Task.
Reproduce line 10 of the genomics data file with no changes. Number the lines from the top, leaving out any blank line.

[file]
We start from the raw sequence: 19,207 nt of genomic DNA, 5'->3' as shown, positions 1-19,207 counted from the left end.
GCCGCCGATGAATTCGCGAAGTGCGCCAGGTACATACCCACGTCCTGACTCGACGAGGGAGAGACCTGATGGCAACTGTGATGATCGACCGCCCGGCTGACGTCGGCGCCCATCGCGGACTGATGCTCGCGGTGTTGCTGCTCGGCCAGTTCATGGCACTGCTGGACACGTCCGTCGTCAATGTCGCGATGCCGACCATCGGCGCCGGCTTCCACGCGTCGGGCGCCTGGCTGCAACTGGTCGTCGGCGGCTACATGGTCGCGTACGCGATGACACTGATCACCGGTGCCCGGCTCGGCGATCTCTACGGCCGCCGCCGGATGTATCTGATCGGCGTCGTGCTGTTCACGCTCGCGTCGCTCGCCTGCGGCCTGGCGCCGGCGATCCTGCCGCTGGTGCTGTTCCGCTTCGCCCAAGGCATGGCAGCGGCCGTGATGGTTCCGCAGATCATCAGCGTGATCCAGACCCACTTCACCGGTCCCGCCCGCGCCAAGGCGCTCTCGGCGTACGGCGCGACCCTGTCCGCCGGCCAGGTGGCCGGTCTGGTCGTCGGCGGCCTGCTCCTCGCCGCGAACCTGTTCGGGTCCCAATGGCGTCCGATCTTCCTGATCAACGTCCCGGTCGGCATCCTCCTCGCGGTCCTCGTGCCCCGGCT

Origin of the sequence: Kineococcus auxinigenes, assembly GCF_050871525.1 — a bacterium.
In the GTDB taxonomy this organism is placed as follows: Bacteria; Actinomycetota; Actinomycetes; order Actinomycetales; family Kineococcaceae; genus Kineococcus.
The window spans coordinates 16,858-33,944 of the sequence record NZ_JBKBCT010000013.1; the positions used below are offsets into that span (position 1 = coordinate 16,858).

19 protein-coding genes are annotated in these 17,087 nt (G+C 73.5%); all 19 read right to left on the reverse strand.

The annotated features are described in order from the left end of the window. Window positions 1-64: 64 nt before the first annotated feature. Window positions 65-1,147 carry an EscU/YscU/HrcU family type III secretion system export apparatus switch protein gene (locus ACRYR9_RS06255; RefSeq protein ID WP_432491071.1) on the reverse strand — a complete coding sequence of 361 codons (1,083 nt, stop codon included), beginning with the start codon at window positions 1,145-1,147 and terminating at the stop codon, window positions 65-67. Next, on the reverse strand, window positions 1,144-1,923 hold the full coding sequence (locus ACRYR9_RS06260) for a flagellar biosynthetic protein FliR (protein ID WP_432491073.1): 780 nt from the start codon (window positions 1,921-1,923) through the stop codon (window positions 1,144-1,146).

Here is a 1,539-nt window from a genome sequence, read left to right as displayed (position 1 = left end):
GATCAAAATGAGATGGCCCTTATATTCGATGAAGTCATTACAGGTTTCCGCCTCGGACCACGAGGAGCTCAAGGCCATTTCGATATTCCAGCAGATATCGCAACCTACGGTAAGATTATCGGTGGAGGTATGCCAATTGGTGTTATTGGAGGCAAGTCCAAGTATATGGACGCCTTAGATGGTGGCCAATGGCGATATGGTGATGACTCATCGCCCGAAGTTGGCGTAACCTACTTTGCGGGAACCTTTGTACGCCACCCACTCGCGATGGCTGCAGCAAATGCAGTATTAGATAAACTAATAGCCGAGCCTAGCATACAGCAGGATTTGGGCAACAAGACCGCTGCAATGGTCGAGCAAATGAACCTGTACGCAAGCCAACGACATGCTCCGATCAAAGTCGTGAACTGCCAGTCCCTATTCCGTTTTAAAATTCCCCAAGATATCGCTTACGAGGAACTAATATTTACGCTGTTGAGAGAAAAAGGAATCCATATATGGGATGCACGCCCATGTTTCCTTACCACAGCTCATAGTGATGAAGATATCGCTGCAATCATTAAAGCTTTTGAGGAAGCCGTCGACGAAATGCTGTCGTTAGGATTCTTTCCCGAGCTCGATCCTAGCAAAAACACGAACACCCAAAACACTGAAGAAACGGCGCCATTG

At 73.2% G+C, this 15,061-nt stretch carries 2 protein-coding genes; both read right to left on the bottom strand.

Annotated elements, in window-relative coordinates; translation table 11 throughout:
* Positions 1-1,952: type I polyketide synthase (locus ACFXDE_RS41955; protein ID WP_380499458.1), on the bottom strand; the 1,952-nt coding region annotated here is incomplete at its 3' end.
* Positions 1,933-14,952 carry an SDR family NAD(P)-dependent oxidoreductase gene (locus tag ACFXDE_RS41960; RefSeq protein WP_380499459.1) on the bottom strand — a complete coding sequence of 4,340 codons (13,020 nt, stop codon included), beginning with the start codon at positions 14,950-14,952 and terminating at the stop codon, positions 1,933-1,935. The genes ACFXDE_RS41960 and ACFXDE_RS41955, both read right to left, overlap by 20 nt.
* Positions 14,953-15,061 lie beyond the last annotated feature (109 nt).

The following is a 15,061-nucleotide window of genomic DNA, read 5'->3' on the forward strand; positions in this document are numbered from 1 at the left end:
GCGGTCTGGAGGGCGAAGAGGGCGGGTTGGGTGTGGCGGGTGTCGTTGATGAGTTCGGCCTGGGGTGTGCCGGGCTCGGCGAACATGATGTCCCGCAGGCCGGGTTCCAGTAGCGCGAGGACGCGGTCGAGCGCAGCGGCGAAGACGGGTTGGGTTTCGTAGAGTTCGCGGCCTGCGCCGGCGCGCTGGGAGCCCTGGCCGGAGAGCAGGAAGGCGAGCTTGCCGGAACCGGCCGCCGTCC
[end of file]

At 73.2% G+C, this 15,061-nt stretch carries 2 protein-coding genes; both read right to left on the bottom strand.